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LEARNING TO FORGETThe Anti-Memoirs of Modernity$
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Dipankar Gupta

Print publication date: 2005

Print ISBN-13: 9780195674330

Published to Oxford Scholarship Online: October 2012

DOI: 10.1093/acprof:oso/9780195674330.001.0001

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Creating a ‘Minimum Set of Resemblances’

Creating a ‘Minimum Set of Resemblances’

Normative Interventions for Iso-Ontology

Chapter:
(p.108) Chapter 5 Creating a ‘Minimum Set of Resemblances’
Source:
LEARNING TO FORGET
Author(s):

Dipankar Gupta

Publisher:
Oxford University Press
DOI:10.1093/acprof:oso/9780195674330.003.0005

Intersubjectivity characterized by iso-ontology has made significant strides in many western societies. It is argued that when affirmative action draws inspiration from Emile Durkheim and L. T. Hobhouse, it is grounded on durable sociological principles and is, consequently, less dependent on altruism and selfishness, or forces of the will. Fraternity can only come about through a basic set of resemblances between citizens. A minimum set of resemblances comes into being when a democratic state establishes institutions that are open to all so that individuals can realize those potential skills in them that are considered to be socially valuable. Affirmative action is a deliberative exercise in reflective ethics. Caste representations do not wipe out the past, but give it an added lease of life.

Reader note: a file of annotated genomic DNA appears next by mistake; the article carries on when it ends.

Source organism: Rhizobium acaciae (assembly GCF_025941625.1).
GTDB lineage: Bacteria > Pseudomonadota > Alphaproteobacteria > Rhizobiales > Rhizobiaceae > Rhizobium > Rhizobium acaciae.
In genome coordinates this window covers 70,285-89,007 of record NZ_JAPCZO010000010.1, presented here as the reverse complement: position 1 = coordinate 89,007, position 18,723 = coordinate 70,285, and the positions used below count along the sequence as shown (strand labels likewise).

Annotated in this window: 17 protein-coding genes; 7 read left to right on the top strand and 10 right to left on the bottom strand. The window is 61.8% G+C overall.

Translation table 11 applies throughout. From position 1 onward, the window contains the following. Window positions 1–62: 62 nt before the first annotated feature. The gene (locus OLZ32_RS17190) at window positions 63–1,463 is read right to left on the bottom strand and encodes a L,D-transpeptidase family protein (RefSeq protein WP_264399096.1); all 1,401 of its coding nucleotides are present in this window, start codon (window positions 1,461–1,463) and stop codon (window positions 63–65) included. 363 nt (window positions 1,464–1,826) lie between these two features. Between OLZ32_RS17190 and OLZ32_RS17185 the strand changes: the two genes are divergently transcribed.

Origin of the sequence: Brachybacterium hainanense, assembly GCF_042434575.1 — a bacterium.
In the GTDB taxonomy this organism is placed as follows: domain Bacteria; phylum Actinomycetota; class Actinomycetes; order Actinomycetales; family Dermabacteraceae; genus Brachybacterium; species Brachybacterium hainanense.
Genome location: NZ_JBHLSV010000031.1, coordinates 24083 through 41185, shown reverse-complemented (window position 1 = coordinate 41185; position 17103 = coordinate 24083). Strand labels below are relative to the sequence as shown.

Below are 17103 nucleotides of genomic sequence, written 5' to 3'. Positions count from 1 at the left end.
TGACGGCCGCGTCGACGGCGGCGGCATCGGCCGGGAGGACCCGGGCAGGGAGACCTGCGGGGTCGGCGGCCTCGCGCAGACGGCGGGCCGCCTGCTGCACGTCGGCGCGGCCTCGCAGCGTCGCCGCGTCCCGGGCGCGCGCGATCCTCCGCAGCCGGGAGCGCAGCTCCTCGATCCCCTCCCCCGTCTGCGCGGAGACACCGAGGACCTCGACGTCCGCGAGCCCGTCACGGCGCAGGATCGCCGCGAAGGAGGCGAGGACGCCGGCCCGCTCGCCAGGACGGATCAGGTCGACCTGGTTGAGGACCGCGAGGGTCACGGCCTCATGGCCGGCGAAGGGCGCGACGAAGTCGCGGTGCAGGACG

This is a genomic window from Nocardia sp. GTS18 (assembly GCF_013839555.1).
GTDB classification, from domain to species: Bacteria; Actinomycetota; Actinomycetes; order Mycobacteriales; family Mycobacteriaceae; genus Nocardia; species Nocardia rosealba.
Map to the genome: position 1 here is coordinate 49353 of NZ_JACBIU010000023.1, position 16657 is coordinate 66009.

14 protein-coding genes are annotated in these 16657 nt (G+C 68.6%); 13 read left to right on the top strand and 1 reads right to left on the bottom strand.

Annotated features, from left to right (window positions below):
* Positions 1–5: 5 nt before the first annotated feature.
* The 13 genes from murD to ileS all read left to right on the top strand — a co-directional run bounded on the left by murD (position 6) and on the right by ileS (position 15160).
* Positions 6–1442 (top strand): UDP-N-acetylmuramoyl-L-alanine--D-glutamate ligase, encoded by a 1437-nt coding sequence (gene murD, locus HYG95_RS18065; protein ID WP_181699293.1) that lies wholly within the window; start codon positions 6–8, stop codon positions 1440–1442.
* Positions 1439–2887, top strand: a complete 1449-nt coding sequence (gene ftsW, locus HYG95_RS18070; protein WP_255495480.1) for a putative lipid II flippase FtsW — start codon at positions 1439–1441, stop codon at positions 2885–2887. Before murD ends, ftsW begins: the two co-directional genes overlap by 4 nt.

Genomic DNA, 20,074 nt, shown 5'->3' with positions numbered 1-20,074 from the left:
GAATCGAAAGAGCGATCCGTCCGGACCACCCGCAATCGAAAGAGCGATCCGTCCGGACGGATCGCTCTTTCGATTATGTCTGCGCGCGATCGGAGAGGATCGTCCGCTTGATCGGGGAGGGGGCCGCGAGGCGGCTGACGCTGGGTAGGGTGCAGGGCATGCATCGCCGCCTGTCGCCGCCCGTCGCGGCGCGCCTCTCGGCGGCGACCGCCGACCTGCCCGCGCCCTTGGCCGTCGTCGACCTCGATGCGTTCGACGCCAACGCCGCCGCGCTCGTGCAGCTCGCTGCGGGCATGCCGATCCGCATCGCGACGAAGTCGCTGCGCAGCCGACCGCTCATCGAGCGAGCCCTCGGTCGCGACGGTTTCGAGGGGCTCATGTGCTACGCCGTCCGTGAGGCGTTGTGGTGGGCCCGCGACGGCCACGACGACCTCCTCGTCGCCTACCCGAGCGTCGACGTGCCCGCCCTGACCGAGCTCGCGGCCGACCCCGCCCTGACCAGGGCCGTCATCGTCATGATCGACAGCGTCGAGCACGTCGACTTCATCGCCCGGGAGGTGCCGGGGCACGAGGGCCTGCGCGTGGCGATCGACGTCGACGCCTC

Keywords:   intersubjectivity, Emile Durkheim, L. T. Hobhouse, resemblances, affirmative action, caste representations

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